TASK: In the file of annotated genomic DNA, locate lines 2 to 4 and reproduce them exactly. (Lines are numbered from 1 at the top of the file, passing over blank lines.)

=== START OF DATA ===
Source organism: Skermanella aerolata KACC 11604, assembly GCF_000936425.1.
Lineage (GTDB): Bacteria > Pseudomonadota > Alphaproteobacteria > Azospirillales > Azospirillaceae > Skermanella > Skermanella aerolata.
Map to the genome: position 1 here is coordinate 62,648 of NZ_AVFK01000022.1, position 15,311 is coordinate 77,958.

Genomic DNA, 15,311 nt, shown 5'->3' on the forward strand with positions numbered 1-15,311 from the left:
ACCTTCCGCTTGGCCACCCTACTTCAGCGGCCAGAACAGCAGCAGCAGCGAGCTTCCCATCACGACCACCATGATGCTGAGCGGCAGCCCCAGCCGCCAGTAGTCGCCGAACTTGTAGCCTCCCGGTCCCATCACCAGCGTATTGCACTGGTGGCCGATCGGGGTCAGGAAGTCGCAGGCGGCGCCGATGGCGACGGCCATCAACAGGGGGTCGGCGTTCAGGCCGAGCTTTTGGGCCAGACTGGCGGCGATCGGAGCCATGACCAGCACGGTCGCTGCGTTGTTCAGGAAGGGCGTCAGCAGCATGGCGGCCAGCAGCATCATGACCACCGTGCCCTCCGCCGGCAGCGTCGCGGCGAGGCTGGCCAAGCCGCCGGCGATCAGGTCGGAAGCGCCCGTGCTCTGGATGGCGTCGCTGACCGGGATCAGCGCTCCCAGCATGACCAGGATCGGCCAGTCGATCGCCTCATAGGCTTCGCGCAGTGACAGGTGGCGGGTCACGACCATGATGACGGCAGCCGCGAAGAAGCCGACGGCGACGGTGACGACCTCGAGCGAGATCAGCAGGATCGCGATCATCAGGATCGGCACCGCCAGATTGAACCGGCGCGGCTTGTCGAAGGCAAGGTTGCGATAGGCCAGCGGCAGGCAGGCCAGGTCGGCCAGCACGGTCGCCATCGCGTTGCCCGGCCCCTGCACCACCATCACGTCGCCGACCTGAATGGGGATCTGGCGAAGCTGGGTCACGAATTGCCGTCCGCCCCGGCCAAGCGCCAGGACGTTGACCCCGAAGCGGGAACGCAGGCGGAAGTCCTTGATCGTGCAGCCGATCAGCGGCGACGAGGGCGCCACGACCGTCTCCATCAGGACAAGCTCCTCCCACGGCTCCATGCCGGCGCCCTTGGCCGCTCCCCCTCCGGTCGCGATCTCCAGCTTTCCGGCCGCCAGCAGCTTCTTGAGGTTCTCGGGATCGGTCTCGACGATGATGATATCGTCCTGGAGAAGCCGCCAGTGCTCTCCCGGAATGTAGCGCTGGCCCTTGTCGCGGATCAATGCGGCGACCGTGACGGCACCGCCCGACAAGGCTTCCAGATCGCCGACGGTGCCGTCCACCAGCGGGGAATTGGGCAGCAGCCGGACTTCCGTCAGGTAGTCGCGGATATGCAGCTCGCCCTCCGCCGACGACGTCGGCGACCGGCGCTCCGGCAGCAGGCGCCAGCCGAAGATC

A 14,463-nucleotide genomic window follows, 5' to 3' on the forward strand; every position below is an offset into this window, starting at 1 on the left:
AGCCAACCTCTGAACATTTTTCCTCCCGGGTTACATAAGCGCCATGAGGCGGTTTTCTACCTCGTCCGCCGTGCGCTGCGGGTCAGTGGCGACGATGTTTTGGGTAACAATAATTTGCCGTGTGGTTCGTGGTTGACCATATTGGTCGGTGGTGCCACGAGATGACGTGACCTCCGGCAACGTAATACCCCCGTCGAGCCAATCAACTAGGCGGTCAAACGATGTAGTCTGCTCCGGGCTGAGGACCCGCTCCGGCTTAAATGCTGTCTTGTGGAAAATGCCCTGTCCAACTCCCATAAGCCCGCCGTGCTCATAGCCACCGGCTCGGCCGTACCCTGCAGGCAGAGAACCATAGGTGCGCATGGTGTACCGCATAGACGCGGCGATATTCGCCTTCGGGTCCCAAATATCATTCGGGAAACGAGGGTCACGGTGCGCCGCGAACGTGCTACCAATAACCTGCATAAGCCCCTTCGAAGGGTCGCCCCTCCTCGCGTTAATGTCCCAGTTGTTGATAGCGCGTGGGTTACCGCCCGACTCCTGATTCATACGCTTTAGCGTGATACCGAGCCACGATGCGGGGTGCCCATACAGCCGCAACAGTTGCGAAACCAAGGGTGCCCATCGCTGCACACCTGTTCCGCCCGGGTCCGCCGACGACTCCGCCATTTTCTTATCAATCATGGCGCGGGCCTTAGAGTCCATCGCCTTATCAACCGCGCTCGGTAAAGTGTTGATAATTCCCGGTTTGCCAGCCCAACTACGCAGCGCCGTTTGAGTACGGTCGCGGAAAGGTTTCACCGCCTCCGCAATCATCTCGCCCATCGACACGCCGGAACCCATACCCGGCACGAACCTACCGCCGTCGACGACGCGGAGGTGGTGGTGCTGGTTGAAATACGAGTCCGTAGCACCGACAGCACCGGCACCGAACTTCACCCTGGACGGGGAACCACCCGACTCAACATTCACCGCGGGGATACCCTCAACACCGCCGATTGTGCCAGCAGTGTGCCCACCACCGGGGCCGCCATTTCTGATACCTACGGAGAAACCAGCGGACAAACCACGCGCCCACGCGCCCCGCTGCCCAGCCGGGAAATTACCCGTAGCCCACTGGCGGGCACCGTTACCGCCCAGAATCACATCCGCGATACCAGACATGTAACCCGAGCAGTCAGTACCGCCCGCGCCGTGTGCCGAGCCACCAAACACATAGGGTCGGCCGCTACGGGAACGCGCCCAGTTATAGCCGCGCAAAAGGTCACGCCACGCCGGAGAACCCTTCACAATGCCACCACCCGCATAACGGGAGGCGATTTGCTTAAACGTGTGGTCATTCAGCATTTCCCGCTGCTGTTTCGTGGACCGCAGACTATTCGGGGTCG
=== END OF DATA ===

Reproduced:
Lineage (GTDB): Bacteria > Pseudomonadota > Alphaproteobacteria > Azospirillales > Azospirillaceae > Skermanella > Skermanella aerolata.
Map to the genome: position 1 here is coordinate 62,648 of NZ_AVFK01000022.1, position 15,311 is coordinate 77,958.

Genomic DNA, 15,311 nt, shown 5'->3' on the forward strand with positions numbered 1-15,311 from the left: